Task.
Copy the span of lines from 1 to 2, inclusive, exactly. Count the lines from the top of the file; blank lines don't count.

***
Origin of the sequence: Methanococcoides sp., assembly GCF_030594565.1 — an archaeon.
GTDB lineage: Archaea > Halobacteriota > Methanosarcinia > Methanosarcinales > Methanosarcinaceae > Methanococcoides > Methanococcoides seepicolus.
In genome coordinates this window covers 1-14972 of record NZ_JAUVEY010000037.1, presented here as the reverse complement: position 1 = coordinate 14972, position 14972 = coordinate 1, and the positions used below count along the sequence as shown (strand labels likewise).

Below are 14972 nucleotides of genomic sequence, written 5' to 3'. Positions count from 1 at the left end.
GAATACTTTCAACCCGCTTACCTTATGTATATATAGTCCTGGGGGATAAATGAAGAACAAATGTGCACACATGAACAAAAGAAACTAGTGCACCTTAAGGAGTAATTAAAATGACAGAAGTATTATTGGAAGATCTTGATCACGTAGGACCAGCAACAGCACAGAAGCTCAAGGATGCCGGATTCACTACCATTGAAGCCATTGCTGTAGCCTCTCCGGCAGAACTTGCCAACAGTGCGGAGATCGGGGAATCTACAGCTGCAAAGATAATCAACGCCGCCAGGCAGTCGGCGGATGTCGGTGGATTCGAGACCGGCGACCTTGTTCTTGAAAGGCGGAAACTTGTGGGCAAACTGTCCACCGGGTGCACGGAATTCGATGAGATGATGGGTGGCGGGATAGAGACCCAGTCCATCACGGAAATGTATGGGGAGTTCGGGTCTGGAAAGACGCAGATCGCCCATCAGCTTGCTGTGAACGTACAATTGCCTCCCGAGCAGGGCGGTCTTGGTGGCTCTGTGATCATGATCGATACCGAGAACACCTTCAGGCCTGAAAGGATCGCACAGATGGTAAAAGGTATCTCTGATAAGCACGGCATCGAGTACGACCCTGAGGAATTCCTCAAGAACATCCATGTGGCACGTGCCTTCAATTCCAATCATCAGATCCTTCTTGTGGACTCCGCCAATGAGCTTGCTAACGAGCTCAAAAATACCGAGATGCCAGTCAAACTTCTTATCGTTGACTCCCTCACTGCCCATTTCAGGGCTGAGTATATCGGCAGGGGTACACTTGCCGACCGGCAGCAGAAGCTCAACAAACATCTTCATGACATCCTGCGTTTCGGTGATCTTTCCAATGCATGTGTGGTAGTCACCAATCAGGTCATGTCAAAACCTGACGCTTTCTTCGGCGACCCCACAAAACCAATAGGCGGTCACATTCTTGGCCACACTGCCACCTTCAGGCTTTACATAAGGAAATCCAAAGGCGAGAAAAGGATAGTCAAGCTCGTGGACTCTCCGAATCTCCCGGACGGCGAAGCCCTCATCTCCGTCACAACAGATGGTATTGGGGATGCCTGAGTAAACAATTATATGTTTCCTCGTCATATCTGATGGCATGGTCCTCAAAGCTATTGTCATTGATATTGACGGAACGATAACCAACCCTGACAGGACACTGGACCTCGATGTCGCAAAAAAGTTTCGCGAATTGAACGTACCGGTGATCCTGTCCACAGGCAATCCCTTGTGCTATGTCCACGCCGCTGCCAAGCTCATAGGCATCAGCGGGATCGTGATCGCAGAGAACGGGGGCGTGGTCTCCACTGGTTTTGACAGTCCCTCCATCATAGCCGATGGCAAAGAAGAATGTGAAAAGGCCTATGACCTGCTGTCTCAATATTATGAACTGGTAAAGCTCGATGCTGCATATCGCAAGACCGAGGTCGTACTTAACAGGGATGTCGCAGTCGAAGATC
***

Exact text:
Origin of the sequence: Methanococcoides sp., assembly GCF_030594565.1 — an archaeon.
GTDB lineage: Archaea > Halobacteriota > Methanosarcinia > Methanosarcinales > Methanosarcinaceae > Methanococcoides > Methanococcoides seepicolus.